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|Evidence uptake and use from 3ie-funded studies|
|Mapping the evidence base to inform strategic decision making to improve governance and build inclusive societies: The role of the state, effectiveness of its institutions and its legitimacy in the eyes of its citizens are central to determining a country’s prospects for stability and development. The SDGs underscore the critical importance of the state-society relationship to global development. 3ie produced an evidence gap map that consolidates evidence on the effect of interventions to improve state-society relations in low- and middle-income countries. Findings from 3ie’s evidence gap map report have been included in the annotated bibliography of a rapid review by DFID’s Knowledge for Development (K4D) programme (a dedicated knowledge service to respond to information requests from DFID staff). 3ie’s report highlights the lack of evidence in certain areas, and the limited number of syntheses of impact evaluations on transparency, effectiveness and inclusivity of political and electoral institutions and processes. This annotated bibliography will inform their governance and evidence-informed strategic decision-making.
|New 3ie publications||
Evidence gap map briefs: Mapping the evidence on social, behavioural and community engagement for reproductive, maternal, newborn, child and adolescent health
Impact evaluation brief: Improving maternal and child health in India and Household and economy-wide impacts of a public works programme in Ethiopia
Replication brief: Replicating influential HIV impact studies: lessons learned and next steps
Replication papers: Cash transfers and HIV/HSV-2 prevalence: a replication of a cluster randomized trial in Malawi and Stretching HIV treatment: A replication study of task shifting in South Africa
|Peer-reviewed publications of 3ie-funded studies|
|Click here to access a list of the recent peer-reviewed publications of 3ie-funded research.|
|3ie London Evidence Week 2017|
| 3ie hosted a series of events in London from 6-10 November. At our monthly 3ie-LIDC seminar, we launched a new evidence gap map on social, behavioural and community engagement interventions related to reproductive, maternal, newborn and child health. WHO and 3ie collaborated, with support from the Partnership for Maternal, Newborn and Child Health and others, to produce this map. We also launched a brief that combines the findings from this map, with related findings from our map and report on adolescent sexual and reproductive health. We also co-organised a workshop with Bond on systematic reviews in the humanitarian sector. In addition, we organised a one-day conference, highlights from which we present next section. .|
Highlights from our conference, Evidence that matters for vulnerable and marginalised people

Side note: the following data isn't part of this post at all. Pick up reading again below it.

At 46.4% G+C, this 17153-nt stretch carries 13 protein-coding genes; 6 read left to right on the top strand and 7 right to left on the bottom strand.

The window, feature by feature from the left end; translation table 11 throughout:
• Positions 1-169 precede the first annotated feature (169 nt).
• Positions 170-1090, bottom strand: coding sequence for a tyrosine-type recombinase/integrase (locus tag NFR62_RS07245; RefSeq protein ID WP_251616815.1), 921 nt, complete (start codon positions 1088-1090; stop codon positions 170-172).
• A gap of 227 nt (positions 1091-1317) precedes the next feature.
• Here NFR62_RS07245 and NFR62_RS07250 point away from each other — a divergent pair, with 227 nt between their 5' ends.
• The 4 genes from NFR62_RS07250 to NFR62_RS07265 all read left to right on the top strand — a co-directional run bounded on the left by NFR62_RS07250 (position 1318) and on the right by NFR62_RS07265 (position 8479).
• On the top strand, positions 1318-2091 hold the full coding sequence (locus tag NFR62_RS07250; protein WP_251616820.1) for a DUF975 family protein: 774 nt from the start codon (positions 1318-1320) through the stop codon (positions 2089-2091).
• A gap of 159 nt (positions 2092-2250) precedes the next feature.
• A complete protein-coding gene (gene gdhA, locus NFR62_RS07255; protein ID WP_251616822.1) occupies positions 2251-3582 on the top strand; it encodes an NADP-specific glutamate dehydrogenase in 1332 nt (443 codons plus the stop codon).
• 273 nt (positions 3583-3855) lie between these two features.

More than 120 people representing donors, implementing partners, grantees and evaluation and development experts participated.
Fourth Howard White Lecture: Rigged or rigorous? Researcher-practitioner partnerships to evaluate the impact of complex social interventions
Professor Charlotte Watts, chief scientific adviser, DFID, talked about the growing demand for robust evidence that addresses complex social phenomena, in particular, violence against women and girls. She shared some lessons from a 3ie-funded randomised evaluation of SASA!, a community-based intervention to reduce gender-based violence in Kampala. She highlighted several instances where a strong partnership between the evaluation researchers and the implementers helped overcome barriers and was instrumental to the success of the programme. While researchers bring the academic and technical skills, the practitioners know the local context, enjoy the community’s trust and have the position and knowledge to affect implementation. She emphasised that partnerships work, when you have shared commitment and values, open communication and well-articulated and regularly updated schedules for research and dissemination. Click on the video to listen to her full lecture. We will publish a print version in early 2018.
Promoting systematic review evidence in decision-making
Beryl Leach, director and head of 3ie’s policy, advocacy and communication, facilitated a discussion on promoting systematic review evidence in decision-making. Kerry Albright (UNICEF Innocenti) said that UNICEF was now looking to re-position themselves as an evidence broker for children. With evidence being a key driver of change in UNICEF’s new strategic plan, the focus is on institutionalising interest in evidence. For this, UNICEF has collaborated with 3ie and Campbell Collaboration on various projects. Mairie MacRae (International Rescue Committee) explained how they draw on evidence mapping, systematic reviews and impact evaluations in formulating programming using their Outcomes and Evidence Framework. Vidya Rangan (ISEAL Alliance) shared her experience using evidence synthesis, and how it is particularly well suited to speaking about effectiveness of interventions at the systems level – more than single studies are able to do. Nathanael Bevan (DFID Evidence to Action team), described how DFID has learned that evidence use needs to be approached as a systems change, not just changing the behaviour of individuals by building their capacity or access to evidence.